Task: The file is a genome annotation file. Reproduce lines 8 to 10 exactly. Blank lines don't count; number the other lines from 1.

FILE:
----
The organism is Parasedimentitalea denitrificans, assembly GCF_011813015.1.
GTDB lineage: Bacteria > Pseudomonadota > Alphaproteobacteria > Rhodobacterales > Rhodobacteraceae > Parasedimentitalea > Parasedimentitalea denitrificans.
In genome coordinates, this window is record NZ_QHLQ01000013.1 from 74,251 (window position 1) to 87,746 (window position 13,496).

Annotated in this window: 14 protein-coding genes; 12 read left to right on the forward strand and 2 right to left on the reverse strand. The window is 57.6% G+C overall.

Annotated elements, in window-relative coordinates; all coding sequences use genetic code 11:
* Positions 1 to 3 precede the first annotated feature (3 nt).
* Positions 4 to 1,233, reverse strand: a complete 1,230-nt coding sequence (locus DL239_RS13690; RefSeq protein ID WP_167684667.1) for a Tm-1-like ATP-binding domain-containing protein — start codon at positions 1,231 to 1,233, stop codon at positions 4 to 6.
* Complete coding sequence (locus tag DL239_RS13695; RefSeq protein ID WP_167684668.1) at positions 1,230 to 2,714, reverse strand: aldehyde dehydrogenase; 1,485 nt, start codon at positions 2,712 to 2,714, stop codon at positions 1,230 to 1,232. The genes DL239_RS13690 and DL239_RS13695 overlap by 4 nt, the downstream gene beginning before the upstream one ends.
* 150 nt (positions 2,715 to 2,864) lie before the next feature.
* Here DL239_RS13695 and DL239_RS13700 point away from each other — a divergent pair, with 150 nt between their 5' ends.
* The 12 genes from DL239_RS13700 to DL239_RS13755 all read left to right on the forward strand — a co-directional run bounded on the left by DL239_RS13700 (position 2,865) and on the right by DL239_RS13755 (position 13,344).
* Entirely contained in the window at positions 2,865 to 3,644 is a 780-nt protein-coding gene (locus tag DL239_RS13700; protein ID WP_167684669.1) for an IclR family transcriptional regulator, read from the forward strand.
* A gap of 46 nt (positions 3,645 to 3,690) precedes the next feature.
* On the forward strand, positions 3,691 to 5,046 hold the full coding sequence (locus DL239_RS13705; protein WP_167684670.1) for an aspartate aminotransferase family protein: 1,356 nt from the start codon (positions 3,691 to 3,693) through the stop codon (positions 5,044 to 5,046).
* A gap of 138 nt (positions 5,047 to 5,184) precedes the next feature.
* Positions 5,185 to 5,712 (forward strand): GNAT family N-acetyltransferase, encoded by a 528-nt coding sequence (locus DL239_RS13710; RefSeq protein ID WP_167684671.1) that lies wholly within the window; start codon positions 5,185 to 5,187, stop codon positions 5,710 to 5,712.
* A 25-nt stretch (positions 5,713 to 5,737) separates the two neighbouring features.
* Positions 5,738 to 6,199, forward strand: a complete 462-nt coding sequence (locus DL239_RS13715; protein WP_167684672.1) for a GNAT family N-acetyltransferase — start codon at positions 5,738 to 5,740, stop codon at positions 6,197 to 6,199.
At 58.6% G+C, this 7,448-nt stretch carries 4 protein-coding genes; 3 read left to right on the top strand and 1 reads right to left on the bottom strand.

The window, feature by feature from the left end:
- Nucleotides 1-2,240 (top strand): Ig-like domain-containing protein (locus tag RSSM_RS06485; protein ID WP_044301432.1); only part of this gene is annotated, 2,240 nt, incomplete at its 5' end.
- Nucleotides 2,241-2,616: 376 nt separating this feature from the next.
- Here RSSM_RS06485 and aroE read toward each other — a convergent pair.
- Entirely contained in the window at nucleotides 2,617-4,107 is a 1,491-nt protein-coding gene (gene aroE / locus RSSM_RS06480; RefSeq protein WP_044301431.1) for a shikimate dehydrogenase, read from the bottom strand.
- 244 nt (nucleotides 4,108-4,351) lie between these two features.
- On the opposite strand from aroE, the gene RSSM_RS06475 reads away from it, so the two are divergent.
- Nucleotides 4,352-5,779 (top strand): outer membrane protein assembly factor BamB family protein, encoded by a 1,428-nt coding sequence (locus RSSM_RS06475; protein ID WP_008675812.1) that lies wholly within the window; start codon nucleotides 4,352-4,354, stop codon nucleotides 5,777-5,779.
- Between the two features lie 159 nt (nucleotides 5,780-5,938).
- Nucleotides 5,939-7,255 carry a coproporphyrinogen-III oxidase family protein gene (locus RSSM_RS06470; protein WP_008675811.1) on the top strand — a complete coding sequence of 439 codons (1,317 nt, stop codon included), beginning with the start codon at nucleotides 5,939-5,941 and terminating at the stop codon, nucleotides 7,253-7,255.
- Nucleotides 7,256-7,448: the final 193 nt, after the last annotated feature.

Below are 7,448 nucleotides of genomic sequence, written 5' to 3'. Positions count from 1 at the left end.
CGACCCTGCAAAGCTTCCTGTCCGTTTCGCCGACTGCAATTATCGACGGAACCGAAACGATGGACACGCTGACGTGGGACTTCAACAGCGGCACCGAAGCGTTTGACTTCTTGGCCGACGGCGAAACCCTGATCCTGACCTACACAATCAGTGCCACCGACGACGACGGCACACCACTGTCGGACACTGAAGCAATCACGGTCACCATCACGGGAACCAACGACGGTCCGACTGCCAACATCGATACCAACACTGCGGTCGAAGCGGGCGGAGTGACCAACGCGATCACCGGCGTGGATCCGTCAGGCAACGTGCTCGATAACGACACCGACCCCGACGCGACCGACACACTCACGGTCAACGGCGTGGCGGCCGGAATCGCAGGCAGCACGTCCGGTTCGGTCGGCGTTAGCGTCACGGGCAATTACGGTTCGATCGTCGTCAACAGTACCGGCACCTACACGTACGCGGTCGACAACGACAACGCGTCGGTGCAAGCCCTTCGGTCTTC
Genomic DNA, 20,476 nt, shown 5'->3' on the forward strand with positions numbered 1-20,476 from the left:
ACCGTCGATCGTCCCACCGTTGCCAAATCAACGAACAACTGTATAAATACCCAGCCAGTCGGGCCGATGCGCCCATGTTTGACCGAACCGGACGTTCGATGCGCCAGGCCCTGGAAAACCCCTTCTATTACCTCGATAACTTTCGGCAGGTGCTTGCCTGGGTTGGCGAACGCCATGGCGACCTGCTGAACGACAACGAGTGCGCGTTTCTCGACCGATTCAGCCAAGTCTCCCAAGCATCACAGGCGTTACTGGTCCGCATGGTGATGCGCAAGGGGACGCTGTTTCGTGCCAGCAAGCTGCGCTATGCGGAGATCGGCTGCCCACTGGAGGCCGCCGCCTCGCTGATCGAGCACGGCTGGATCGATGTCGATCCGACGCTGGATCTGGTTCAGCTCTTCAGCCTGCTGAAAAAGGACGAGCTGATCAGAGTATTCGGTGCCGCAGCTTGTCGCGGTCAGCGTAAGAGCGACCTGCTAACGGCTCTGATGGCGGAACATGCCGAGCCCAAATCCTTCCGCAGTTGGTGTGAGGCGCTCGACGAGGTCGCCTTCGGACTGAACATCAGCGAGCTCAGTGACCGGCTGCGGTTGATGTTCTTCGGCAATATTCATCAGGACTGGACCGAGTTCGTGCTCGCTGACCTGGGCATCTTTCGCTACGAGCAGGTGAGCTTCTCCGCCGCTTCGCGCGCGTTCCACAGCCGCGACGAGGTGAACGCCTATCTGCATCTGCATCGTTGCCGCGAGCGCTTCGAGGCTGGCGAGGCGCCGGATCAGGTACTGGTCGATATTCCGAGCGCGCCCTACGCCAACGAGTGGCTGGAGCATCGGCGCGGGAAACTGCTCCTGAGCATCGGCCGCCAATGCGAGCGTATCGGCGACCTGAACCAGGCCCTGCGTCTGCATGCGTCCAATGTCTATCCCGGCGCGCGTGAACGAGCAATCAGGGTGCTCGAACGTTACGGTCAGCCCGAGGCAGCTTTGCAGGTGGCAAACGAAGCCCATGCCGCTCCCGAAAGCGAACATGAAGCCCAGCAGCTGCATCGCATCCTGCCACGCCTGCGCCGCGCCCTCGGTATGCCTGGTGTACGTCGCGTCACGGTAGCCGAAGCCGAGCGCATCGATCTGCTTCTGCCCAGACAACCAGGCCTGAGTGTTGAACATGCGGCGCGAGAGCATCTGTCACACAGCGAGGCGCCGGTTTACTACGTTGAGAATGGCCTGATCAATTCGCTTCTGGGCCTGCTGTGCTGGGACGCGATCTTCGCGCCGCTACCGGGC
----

* Complete coding sequence (locus tag DL239_RS13695; RefSeq protein ID WP_167684668.1) at positions 1,230 to 2,714, reverse strand: aldehyde dehydrogenase; 1,485 nt, start codon at positions 2,712 to 2,714, stop codon at positions 1,230 to 1,232. The genes DL239_RS13690 and DL239_RS13695 overlap by 4 nt, the downstream gene beginning before the upstream one ends.
* 150 nt (positions 2,715 to 2,864) lie before the next feature.
* Here DL239_RS13695 and DL239_RS13700 point away from each other — a divergent pair, with 150 nt between their 5' ends.